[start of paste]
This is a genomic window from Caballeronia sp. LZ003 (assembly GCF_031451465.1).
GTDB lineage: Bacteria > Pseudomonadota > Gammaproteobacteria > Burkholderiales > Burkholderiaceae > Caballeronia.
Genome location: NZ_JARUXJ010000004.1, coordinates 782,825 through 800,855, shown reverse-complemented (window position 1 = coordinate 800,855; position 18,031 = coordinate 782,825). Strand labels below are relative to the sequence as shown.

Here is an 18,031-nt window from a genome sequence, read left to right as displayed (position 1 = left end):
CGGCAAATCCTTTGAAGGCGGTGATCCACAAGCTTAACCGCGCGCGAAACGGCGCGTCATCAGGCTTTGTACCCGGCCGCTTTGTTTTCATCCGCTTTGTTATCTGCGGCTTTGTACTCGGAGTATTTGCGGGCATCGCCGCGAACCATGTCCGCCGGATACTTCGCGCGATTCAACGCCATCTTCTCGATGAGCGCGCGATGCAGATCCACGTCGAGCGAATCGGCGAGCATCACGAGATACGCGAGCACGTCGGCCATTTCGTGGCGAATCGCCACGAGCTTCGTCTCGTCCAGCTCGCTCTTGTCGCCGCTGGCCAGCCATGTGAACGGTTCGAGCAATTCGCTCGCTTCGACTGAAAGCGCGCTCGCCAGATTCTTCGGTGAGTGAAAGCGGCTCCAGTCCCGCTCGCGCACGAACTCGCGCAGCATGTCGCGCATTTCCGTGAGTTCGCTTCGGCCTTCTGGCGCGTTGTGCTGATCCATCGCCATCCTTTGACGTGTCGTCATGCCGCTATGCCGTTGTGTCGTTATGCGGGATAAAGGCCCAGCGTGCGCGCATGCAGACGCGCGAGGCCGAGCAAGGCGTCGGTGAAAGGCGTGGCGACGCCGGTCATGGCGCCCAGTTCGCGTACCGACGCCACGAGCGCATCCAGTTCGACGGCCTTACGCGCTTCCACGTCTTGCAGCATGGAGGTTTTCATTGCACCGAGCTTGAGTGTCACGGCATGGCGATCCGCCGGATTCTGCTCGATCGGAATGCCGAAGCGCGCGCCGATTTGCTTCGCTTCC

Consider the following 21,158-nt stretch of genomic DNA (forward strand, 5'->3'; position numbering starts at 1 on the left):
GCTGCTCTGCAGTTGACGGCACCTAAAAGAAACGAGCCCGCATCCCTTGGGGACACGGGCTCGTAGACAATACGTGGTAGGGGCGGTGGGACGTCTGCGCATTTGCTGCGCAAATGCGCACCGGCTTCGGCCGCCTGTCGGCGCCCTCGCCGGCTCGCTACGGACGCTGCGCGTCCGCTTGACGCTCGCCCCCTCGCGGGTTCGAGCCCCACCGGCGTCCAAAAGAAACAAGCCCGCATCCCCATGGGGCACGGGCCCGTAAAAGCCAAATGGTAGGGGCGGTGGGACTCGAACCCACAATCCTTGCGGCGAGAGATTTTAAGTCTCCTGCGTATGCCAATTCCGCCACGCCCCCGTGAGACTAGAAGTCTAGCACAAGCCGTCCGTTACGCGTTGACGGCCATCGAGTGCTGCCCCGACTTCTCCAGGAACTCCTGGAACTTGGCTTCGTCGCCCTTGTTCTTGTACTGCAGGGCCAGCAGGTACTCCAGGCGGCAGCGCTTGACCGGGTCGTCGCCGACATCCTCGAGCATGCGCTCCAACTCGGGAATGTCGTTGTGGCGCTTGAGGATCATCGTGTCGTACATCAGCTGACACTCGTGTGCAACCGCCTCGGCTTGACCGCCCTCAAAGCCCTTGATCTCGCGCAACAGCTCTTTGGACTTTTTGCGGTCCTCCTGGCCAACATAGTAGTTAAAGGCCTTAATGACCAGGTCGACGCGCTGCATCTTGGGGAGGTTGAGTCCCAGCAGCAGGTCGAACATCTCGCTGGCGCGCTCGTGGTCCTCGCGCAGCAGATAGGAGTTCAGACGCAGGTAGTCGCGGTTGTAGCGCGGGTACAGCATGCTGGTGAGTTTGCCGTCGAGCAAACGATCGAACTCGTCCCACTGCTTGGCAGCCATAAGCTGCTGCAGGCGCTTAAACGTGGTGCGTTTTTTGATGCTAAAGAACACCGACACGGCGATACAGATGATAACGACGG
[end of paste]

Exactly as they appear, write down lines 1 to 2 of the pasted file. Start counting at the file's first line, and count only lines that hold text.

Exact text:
This is a genomic window from Caballeronia sp. LZ003 (assembly GCF_031451465.1).
GTDB lineage: Bacteria > Pseudomonadota > Gammaproteobacteria > Burkholderiales > Burkholderiaceae > Caballeronia.